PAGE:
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Create a Community With YouTube Videos

T.S. Miller with his guitar
T.S. Miller’s creative acoustic YouTube channel boasts 5.5 million views and 50 thousand subscribers. He is loved for his genteel blend of blues and folk covers and loops.

He reveals how he made YouTube fit his style and shares his advice for the next generation of internet stars.

What drew you into the world of YouTube?
A few of my friends had started posting videos of them performing music on YouTube. I found it fascinating how so many people outside of our circle of friends had seen their videos and in seeing the reach and community created around these videos that they were creating and uploading, I knew it was something that I wanted to be a part of with my own music.

What do you love most about sharing your music online?
I think the amazing thing about sharing music on YouTube is that there really is a global audience. The constraints of space and time don’t apply when trying to reach listeners and build an audience – what you put online could reach someone all the way across the world just as easily as it could reach someone right down the street.


The amazing thing about sharing music on YouTube is that there really is a global audience

Do you do live performances as well?
I do, but I think I’ll always prefer just playing music around the house or with friends. I actually think performing for YouTube has a close, intimate feel that’s more similar to playing around the house with friends than it is to performing live in-person for a large audience.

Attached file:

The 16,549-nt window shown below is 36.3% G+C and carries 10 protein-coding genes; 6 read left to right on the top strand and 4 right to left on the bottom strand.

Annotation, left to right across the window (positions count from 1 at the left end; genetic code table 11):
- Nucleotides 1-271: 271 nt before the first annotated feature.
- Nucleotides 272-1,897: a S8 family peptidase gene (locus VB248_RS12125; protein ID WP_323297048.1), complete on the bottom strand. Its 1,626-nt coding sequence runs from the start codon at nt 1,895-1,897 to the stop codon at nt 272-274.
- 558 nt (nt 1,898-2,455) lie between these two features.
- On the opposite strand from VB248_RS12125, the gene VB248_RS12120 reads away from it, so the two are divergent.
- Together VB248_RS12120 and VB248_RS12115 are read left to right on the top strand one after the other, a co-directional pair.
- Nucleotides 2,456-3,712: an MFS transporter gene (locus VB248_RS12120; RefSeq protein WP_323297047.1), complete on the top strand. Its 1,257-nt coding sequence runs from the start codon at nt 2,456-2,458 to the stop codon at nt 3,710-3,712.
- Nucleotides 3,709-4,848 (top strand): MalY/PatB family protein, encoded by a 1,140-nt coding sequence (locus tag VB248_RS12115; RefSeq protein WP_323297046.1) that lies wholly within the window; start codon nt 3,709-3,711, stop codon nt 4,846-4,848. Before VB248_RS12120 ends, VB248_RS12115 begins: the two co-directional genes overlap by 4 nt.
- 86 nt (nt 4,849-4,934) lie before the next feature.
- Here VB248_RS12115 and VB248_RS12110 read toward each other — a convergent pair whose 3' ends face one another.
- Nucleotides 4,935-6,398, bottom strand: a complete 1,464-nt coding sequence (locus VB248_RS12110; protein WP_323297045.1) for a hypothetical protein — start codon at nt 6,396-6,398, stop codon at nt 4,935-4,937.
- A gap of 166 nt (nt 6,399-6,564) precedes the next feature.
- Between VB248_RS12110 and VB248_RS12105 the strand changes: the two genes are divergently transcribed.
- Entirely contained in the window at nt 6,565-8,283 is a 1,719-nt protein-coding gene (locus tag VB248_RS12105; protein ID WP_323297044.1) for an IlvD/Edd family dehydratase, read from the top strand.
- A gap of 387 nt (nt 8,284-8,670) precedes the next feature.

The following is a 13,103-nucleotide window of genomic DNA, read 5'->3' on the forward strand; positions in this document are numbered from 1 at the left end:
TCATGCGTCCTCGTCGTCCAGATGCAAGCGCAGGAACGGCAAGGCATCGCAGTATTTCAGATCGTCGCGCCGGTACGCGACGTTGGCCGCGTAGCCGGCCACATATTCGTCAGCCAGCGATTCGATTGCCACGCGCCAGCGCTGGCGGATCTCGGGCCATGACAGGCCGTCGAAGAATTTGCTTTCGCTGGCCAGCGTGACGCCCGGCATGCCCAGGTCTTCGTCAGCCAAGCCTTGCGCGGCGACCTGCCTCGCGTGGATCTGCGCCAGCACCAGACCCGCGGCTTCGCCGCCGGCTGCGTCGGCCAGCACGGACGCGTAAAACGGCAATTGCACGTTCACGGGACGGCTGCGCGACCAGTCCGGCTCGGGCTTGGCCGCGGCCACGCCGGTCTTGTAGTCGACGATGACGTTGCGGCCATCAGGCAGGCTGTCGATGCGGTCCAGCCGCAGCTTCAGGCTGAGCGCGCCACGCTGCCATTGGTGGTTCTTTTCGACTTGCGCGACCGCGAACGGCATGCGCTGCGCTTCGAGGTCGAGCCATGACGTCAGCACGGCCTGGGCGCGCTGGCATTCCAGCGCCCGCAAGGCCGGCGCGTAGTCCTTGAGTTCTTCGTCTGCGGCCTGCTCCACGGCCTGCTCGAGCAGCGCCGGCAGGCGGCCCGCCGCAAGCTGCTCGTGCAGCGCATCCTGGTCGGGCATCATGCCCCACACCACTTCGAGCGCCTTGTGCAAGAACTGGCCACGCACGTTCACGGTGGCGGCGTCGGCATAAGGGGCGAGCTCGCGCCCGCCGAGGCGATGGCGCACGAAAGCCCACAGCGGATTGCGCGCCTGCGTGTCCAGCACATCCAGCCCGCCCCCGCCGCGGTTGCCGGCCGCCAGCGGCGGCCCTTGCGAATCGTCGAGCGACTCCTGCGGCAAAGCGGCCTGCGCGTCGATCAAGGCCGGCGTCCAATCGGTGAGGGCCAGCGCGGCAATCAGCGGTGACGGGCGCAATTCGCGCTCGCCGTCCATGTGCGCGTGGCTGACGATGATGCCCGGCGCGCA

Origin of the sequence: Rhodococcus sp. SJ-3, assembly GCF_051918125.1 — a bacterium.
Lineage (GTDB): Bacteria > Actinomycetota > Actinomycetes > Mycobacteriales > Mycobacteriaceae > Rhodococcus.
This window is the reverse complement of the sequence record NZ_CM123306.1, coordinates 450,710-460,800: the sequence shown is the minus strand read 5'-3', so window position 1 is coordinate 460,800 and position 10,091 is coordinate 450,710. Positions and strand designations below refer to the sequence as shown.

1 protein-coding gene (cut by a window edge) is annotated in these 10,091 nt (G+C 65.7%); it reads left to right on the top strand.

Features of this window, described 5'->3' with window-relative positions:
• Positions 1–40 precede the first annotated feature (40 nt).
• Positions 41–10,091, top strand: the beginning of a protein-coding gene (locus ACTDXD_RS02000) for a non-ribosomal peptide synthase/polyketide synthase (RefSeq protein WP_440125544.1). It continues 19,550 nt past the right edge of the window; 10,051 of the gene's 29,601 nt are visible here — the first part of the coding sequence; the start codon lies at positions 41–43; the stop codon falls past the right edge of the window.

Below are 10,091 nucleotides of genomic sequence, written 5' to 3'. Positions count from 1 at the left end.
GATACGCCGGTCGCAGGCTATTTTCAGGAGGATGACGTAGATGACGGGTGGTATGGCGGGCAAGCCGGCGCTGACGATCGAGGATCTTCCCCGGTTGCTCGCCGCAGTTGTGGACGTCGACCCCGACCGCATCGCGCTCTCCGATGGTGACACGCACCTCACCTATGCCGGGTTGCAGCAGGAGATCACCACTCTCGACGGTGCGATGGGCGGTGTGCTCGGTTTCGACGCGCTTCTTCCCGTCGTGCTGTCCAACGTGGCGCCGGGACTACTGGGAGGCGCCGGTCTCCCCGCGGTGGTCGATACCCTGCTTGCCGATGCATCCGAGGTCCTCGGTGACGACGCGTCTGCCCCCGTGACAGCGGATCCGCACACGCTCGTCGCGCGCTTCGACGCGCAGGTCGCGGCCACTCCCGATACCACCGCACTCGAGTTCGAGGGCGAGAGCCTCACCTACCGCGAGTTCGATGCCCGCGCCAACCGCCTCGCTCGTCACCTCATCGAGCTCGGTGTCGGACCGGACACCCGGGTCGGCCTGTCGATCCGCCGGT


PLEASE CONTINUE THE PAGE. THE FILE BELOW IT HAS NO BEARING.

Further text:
Do you have any advice for YouTube newbies?
If you’re trying to build a YouTube audience for the first time, think about how people are going to find your music. There are so many videos out there, how is somebody going to find yours? Consider collaborating with other musicians who may have a YouTube following already, or releasing music that is timely which people may be searching for.

A tip on the technical side of the process?
Don’t forget the importance of good lighting for your videos. A cheap camera can perform beautifully in a space that is well lit and an expensive camera can perform terribly in a space with poor light.

A tip on ‘performing’ in the YouTube venue?
Even though you may be performing to a camera, remember that there’s always going to be someone sitting on the other side. It’s up to you to connect with them.

Your videos look great – what equipment do you use?
For the video, I usually shoot with Canon 5D MK III’s using a variety of lenses, from a 50mm 1.4 to higher end L-series lenses. For audio, I use a Rode NT2-A mic into an M-Audio FastTrack Ultra USB that’s connected to my MacBook Pro.

Make the most of what you have and what you have access to

How can singers produce professional videos on a budget?
But as much as I love the equipment that I work with, I would say make the most of what you have and what you have access to. Most smartphones have incredible cameras, and some libraries and schools rent out cameras and tripods. I shot my first videos on a little Flip video camera and then worked my way up to DSLRs and other high end video cameras. It’s an iterative process, so don’t be afraid to smart small and work your way up.

What do you wish you had known when you first started posting videos on YouTube?
Think about how you can post content and contribute to the YouTube community on a consistent and regular basis. Find something that works for you so that your audience will know when to expect new content, but will also provide enough time for yourself to put your videos together to your full satisfaction.

T.S. Miller with his ukelele

T.S. Miller is a musician rooted in folk and blues, but often found exploring the world of pop music. You’re just as likely to hear him performing unplugged around a campfire as you are to hear him performing with a loop pedal on YouTube.

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